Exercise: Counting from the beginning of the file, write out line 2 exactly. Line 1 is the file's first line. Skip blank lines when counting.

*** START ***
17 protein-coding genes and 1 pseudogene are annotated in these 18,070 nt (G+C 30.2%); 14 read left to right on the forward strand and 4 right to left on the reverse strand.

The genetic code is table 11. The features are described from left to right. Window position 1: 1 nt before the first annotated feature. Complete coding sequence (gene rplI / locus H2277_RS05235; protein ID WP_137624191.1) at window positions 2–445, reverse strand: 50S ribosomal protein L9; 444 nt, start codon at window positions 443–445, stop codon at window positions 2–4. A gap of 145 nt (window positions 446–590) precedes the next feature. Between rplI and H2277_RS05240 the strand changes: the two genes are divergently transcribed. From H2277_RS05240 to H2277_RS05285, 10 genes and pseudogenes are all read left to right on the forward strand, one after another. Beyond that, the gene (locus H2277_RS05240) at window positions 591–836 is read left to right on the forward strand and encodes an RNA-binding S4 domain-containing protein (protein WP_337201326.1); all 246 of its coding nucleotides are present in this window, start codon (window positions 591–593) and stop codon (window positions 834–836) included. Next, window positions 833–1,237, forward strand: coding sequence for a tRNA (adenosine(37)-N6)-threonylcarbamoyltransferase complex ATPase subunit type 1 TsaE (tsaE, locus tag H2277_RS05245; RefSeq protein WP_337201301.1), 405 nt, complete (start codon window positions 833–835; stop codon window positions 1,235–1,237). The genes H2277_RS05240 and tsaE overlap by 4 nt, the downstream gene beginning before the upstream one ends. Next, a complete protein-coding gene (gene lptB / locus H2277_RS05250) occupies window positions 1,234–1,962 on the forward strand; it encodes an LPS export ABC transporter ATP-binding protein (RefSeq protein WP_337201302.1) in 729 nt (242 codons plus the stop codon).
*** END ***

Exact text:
The genetic code is table 11. The features are described from left to right. Window position 1: 1 nt before the first annotated feature. Complete coding sequence (gene rplI / locus H2277_RS05235; protein ID WP_137624191.1) at window positions 2–445, reverse strand: 50S ribosomal protein L9; 444 nt, start codon at window positions 443–445, stop codon at window positions 2–4. A gap of 145 nt (window positions 446–590) precedes the next feature. Between rplI and H2277_RS05240 the strand changes: the two genes are divergently transcribed. From H2277_RS05240 to H2277_RS05285, 10 genes and pseudogenes are all read left to right on the forward strand, one after another. Beyond that, the gene (locus H2277_RS05240) at window positions 591–836 is read left to right on the forward strand and encodes an RNA-binding S4 domain-containing protein (protein WP_337201326.1); all 246 of its coding nucleotides are present in this window, start codon (window positions 591–593) and stop codon (window positions 834–836) included. Next, window positions 833–1,237, forward strand: coding sequence for a tRNA (adenosine(37)-N6)-threonylcarbamoyltransferase complex ATPase subunit type 1 TsaE (tsaE, locus tag H2277_RS05245; RefSeq protein WP_337201301.1), 405 nt, complete (start codon window positions 833–835; stop codon window positions 1,235–1,237). The genes H2277_RS05240 and tsaE overlap by 4 nt, the downstream gene beginning before the upstream one ends. Next, a complete protein-coding gene (gene lptB / locus H2277_RS05250) occupies window positions 1,234–1,962 on the forward strand; it encodes an LPS export ABC transporter ATP-binding protein (RefSeq protein WP_337201302.1) in 729 nt (242 codons plus the stop codon).